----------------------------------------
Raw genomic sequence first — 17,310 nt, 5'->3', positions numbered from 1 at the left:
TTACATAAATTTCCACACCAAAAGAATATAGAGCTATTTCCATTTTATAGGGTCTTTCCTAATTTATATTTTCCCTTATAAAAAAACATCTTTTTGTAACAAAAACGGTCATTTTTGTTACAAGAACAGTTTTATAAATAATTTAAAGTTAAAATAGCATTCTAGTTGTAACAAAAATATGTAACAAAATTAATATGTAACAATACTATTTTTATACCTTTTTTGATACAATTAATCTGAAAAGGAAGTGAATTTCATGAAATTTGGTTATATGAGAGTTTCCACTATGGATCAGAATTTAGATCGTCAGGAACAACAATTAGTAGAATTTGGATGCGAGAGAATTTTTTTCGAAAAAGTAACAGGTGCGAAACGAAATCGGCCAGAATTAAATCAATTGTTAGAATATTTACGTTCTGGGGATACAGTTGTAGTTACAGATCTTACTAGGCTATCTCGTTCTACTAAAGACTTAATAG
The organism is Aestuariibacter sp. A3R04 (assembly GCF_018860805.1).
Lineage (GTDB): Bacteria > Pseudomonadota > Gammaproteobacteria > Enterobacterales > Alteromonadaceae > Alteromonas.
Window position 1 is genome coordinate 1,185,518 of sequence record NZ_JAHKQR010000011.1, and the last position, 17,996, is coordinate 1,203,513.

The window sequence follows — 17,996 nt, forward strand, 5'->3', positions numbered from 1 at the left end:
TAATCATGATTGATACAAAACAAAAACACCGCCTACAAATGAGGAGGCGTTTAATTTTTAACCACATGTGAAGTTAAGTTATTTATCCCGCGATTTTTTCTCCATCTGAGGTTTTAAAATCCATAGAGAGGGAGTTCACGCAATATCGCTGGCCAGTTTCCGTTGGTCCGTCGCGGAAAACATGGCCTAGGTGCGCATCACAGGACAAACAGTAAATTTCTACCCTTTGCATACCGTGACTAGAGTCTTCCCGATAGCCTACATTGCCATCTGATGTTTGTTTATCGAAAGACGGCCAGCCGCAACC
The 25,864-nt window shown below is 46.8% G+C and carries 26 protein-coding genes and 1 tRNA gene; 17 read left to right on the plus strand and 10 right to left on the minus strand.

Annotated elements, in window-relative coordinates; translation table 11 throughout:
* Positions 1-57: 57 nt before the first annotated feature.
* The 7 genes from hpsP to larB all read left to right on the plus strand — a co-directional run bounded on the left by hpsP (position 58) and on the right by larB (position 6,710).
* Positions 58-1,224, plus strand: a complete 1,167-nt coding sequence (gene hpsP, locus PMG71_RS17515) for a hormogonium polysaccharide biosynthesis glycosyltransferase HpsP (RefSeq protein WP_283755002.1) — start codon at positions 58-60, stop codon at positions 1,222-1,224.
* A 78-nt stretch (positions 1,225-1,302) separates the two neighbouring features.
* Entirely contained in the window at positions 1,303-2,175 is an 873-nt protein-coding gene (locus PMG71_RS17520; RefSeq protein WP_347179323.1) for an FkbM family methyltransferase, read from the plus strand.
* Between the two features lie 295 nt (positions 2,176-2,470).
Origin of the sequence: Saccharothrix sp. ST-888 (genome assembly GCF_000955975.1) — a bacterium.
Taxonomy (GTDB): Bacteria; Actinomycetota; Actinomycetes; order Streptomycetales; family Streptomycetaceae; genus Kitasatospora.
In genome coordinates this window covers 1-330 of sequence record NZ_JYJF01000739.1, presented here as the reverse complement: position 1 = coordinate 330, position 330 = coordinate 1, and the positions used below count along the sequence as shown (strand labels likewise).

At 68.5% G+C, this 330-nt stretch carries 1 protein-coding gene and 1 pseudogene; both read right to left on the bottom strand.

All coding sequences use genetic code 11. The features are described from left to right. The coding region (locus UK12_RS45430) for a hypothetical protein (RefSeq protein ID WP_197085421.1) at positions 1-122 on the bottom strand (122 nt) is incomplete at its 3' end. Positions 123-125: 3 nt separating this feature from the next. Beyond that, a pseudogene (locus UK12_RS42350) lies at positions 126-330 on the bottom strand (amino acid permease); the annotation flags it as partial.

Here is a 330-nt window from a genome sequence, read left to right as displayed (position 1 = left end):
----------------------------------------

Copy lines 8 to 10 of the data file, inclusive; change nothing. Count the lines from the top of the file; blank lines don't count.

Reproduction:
The 25,864-nt window shown below is 46.8% G+C and carries 26 protein-coding genes and 1 tRNA gene; 17 read left to right on the plus strand and 10 right to left on the minus strand.

Annotated elements, in window-relative coordinates; translation table 11 throughout:
* Positions 1-57: 57 nt before the first annotated feature.